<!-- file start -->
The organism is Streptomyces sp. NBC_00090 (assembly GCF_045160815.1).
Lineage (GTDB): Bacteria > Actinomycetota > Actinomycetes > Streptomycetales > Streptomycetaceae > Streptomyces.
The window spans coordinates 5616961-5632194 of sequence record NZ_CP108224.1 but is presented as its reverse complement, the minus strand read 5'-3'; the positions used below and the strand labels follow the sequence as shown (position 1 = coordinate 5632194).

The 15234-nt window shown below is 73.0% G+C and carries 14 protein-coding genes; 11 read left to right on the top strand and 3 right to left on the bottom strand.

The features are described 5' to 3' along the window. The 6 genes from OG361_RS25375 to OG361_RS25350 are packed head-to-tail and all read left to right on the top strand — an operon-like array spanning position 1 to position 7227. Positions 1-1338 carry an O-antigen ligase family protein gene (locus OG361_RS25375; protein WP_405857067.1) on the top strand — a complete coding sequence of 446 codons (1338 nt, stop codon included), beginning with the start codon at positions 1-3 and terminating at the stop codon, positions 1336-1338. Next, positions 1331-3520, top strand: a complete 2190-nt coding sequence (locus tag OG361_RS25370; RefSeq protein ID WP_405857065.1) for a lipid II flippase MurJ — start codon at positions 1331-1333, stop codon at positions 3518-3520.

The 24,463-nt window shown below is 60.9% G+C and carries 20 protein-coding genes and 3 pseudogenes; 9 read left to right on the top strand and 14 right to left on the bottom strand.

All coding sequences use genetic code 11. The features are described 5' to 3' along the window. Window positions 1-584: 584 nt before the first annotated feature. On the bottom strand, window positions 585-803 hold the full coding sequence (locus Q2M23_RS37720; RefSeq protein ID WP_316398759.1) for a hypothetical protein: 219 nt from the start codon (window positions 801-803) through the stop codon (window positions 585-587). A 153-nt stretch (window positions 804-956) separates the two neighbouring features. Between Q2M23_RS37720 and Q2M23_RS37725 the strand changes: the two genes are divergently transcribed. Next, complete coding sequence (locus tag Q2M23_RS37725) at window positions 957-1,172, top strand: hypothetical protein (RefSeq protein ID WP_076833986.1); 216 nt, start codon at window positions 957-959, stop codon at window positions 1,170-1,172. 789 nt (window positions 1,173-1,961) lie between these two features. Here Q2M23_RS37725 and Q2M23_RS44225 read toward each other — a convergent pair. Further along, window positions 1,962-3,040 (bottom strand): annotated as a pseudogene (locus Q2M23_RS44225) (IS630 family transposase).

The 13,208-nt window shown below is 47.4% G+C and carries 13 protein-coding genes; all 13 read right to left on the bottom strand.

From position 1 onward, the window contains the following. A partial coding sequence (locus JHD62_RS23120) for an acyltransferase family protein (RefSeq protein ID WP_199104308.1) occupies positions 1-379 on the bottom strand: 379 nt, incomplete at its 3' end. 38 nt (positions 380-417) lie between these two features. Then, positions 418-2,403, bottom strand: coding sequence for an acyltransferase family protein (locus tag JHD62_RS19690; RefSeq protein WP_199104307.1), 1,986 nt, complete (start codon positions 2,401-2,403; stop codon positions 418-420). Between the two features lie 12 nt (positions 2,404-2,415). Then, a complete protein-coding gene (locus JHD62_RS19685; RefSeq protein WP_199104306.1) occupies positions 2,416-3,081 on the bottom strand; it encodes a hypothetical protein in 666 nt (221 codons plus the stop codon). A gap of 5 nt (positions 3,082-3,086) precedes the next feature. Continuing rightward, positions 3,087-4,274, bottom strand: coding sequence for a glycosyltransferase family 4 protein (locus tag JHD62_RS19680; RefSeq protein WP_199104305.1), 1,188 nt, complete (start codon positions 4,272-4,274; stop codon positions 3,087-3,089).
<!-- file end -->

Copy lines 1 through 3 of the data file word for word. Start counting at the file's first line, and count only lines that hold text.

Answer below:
The organism is Streptomyces sp. NBC_00090 (assembly GCF_045160815.1).
Lineage (GTDB): Bacteria > Actinomycetota > Actinomycetes > Streptomycetales > Streptomycetaceae > Streptomyces.
The window spans coordinates 5616961-5632194 of sequence record NZ_CP108224.1 but is presented as its reverse complement, the minus strand read 5'-3'; the positions used below and the strand labels follow the sequence as shown (position 1 = coordinate 5632194).